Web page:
A wild, unpruned tree

When reading an author on an important topic and that author tends to agree with me on important issues, I tend to think that that author is a genius. Paul Johnson, the author of Art: A New History is such a genius.

I don’t make a habit of reading art history survey in books big enough to need their own wagon to cart about but I came across this one at a used book store and thought, “Why not?” The last such survey I had read was the standard Janson’s way back when I was in my early twenties. I know this because since I didn’t go to art school the Janson book was not a textbook to me, it was a birthday gift. From my mother. Her handwritten inscription wishing me a happy 21st is still there, inside the front cover.

 

Janson is a slog. He covers everything it seems, from the obscure to the well-known. Everybody gets their little paragraph, everything has its own movement and category. Academics love to categorize and define and this book has probably adorned more art school desks than any other. But no one reads Janson for pleasure. Fewer still read it cover to cover (although, I confess, as a foolish young man, I did just that).

So imagine, as a budding photographer, you have made your way past late Byzantine painting, you’ve studied the polish of the work of Luca Della Robbia, you’ve tried to imagine the world of Le Nain, all the while looking forward to the emergence of photography. Finally, in the last, tacked on chapter you are there. Janson mentions Robert Frank, he mentions W. Eugene Smith. He covers all the required ground. And then you reach the end, the very last page in the nearly eight hundred page book–where Janson, or at least his son, metaphorically kicks you in the teeth.

The last section is on David Hockney, the English painter then living in California who had begun to make photo colleges a few years before. The two paragraph section begins:

The most recent demonstration of photography’s power to extend our vision has come, fittingly enough, from an artist.

From an artist. I remember, way back in 1986, reading this. I read it twice. Then, involuntarily I scowled “F___ you, Janson” aloud.

Not a good way to end a tedious and often unrewarding journey.

So you can see why I might be reluctant to embark on another of these epic reads. But I’m glad I did, though I’m only halfway through.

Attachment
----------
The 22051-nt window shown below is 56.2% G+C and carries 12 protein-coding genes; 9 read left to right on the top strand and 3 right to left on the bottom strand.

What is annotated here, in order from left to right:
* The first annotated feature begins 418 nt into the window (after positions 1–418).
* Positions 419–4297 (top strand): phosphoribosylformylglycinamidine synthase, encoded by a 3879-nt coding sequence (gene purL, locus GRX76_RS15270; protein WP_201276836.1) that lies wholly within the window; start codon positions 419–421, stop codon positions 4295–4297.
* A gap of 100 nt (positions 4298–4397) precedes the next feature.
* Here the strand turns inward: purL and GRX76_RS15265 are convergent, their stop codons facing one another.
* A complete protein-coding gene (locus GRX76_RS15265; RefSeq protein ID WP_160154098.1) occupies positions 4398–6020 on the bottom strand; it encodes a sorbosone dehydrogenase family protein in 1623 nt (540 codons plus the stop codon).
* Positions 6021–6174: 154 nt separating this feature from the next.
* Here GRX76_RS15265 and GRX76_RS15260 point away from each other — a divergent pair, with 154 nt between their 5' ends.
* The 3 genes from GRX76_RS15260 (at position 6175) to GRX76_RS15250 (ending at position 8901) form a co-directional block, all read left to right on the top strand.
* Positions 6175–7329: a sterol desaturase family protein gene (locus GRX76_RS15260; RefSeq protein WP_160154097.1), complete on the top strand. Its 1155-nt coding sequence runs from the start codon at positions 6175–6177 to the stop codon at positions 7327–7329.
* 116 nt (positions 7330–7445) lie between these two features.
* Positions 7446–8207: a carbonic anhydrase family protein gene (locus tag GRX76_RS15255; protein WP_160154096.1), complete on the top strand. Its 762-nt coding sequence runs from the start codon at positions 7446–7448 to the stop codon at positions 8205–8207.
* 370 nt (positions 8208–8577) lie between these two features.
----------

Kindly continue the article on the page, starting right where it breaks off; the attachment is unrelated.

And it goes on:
Johnson’s Art, A New History is a pleasure to read. His joy and fascination with art comes through clearly. He eschews the categorization and definitions that are grafted onto art history and just tells the story. Like Janson, Johnson’s book is a weighty one, with almost the same page count. But though they cover the same ground the books could not be more different.

I can make the point no more simply and no more clearly than to touch on an equivalent passage from each, so that their style and approach are in direct comparison.

Here’s Janson’s opening lines on Dürer:

 ALBRECHT DÜRER: For Dürer (1471-1528) the Renaissance held a richer meaning. Attracted to Italian art while still a young journeyman, he visited Venice in 1494/5 and returned to his native Nuremberg with a new conception of the world and the artist’s place in it. The unbridles fantasy of Grünewald’s  art was to him “a wild, unpruned tree” (he used this phrase for painters who worked by rules-of-thumb, without theoretical foundations) which needed the discipline of the objective, rational standards of the Renaissance. Taking the Italian view that the fine arts belonged among the liberal arts, he also adopted the ideal of the artist as a gentleman and humanistic scholar. By steadily cultivating his intellectual interests he came to encompass in his lifetime a vast variety of techniques and subjects. And since he was the greatest printmaker of the time, he had a wide influence on sixteenth-century art through his woodcuts anbd engravings, which circulated everywhere in Europe.

Johnson, by contrast, does away with any encyclopedic entries. He introduces Dürer with great fanfare and true feeling and then has him head off to Italy–and asks “Why?” Johnson then frames the exciting developments happening there, in northern Italy, which are covered in the next several chapters before returning to Dürer, as he returns to Germany.

Janson is making a list. Johnson is telling a story.

If you’ve read Janson’s History of Art, give yourself the pleasure of reading Johnson’s Art: A New History. If you haven’t yet waded through an art history tome–and if you are a photographer you might really want to consider doing so–then maybe Johnson is the one to try.

(Note: I just checked the Amazon prices. Wow! And double wow! The first wow is the price of the Janson–ready for this: $134.89–and that is discounted. The second wow is the price of the Johnson: it is listed as  bargain book for only  $15.98. You decide….)